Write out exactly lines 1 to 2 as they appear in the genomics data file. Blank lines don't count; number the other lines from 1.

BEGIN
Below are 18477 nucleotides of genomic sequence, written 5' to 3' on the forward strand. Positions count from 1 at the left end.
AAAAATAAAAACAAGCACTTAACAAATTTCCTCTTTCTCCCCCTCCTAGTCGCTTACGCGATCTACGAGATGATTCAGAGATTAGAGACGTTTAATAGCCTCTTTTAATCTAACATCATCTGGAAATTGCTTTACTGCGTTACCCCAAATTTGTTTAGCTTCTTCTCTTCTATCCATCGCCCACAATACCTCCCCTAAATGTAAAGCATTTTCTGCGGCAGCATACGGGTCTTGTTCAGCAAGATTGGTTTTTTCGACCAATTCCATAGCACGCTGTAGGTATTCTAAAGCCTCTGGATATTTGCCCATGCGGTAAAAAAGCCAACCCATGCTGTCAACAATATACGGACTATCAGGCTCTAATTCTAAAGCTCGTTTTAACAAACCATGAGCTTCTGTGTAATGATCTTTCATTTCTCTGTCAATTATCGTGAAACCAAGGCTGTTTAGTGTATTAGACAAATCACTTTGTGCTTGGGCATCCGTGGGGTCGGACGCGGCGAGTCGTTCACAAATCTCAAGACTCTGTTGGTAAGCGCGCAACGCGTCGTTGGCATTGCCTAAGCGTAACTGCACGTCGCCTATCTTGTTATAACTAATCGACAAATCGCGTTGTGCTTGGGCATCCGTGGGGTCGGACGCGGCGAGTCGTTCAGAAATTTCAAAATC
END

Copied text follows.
Below are 18477 nucleotides of genomic sequence, written 5' to 3' on the forward strand. Positions count from 1 at the left end.
AAAAATAAAAACAAGCACTTAACAAATTTCCTCTTTCTCCCCCTCCTAGTCGCTTACGCGATCTACGAGATGATTCAGAGATTAGAGACGTTTAATAGCCTCTTTTAATCTAACATCATCTGGAAATTGCTTTACTGCGTTACCCCAAATTTGTTTAGCTTCTTCTCTTCTATCCATCGCCCACAATACCTCCCCTAAATGTAAAGCATTTTCTGCGGCAGCATACGGGTCTTGTTCAGCAAGATTGGTTTTTTCGACCAATTCCATAGCACGCTGTAGGTATTCTAAAGCCTCTGGATATTTGCCCATGCGGTAAAAAAGCCAACCCATGCTGTCAACAATATACGGACTATCAGGCTCTAATTCTAAAGCTCGTTTTAACAAACCATGAGCTTCTGTGTAATGATCTTTCATTTCTCTGTCAATTATCGTGAAACCAAGGCTGTTTAGTGTATTAGACAAATCACTTTGTGCTTGGGCATCCGTGGGGTCGGACGCGGCGAGTCGTTCACAAATCTCAAGACTCTGTTGGTAAGCGCGCAACGCGTCGTTGGCATTGCCTAAGCGTAACTGCACGTCGCCTATCTTGTTATAACTAATCGACAAATCGCGTTGTGCTTGGGCATCCGTGGGGTCGGACGCGGCGAGTCGTTCAGAAATTTCAAAATC